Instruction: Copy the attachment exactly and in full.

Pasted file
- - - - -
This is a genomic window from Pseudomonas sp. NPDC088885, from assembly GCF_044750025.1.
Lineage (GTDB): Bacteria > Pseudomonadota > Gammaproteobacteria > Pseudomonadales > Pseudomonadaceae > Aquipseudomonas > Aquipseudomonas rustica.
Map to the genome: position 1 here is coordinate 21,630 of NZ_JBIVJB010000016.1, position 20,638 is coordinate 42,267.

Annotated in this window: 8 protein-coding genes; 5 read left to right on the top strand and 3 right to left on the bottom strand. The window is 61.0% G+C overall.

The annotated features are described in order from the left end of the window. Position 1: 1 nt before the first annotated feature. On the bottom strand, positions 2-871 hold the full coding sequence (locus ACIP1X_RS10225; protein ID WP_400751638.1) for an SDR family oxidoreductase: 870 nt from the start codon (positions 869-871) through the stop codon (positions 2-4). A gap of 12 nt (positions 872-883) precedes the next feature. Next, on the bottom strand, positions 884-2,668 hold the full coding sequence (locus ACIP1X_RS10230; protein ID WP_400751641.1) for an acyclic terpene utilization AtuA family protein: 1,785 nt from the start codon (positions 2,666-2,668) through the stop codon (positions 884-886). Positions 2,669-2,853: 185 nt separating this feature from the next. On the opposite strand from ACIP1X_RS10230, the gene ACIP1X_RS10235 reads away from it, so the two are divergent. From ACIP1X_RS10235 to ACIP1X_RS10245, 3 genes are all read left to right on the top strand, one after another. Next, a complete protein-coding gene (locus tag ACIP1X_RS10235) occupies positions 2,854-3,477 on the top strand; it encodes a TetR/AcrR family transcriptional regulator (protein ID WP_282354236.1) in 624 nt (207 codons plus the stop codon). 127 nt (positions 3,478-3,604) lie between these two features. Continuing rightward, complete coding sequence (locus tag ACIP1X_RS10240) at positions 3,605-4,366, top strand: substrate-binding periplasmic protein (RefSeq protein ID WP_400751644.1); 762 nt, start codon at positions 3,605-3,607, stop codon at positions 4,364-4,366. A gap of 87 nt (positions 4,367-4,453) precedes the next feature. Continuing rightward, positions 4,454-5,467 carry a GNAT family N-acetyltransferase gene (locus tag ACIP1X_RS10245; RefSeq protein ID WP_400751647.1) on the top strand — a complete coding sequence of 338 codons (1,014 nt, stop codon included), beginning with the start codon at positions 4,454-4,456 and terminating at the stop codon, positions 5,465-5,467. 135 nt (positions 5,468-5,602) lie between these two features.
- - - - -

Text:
This is a genomic window from Pseudomonas sp. NPDC088885, from assembly GCF_044750025.1.
Lineage (GTDB): Bacteria > Pseudomonadota > Gammaproteobacteria > Pseudomonadales > Pseudomonadaceae > Aquipseudomonas > Aquipseudomonas rustica.
Map to the genome: position 1 here is coordinate 21,630 of NZ_JBIVJB010000016.1, position 20,638 is coordinate 42,267.

Annotated in this window: 8 protein-coding genes; 5 read left to right on the top strand and 3 right to left on the bottom strand. The window is 61.0% G+C overall.

The annotated features are described in order from the left end of the window. Position 1: 1 nt before the first annotated feature. On the bottom strand, positions 2-871 hold the full coding sequence (locus ACIP1X_RS10225; protein ID WP_400751638.1) for an SDR family oxidoreductase: 870 nt from the start codon (positions 869-871) through the stop codon (positions 2-4). A gap of 12 nt (positions 872-883) precedes the next feature. Next, on the bottom strand, positions 884-2,668 hold the full coding sequence (locus ACIP1X_RS10230; protein ID WP_400751641.1) for an acyclic terpene utilization AtuA family protein: 1,785 nt from the start codon (positions 2,666-2,668) through the stop codon (positions 884-886). Positions 2,669-2,853: 185 nt separating this feature from the next. On the opposite strand from ACIP1X_RS10230, the gene ACIP1X_RS10235 reads away from it, so the two are divergent. From ACIP1X_RS10235 to ACIP1X_RS10245, 3 genes are all read left to right on the top strand, one after another. Next, a complete protein-coding gene (locus tag ACIP1X_RS10235) occupies positions 2,854-3,477 on the top strand; it encodes a TetR/AcrR family transcriptional regulator (protein ID WP_282354236.1) in 624 nt (207 codons plus the stop codon). 127 nt (positions 3,478-3,604) lie between these two features. Continuing rightward, complete coding sequence (locus tag ACIP1X_RS10240) at positions 3,605-4,366, top strand: substrate-binding periplasmic protein (RefSeq protein ID WP_400751644.1); 762 nt, start codon at positions 3,605-3,607, stop codon at positions 4,364-4,366. A gap of 87 nt (positions 4,367-4,453) precedes the next feature. Continuing rightward, positions 4,454-5,467 carry a GNAT family N-acetyltransferase gene (locus tag ACIP1X_RS10245; RefSeq protein ID WP_400751647.1) on the top strand — a complete coding sequence of 338 codons (1,014 nt, stop codon included), beginning with the start codon at positions 4,454-4,456 and terminating at the stop codon, positions 5,465-5,467. 135 nt (positions 5,468-5,602) lie between these two features.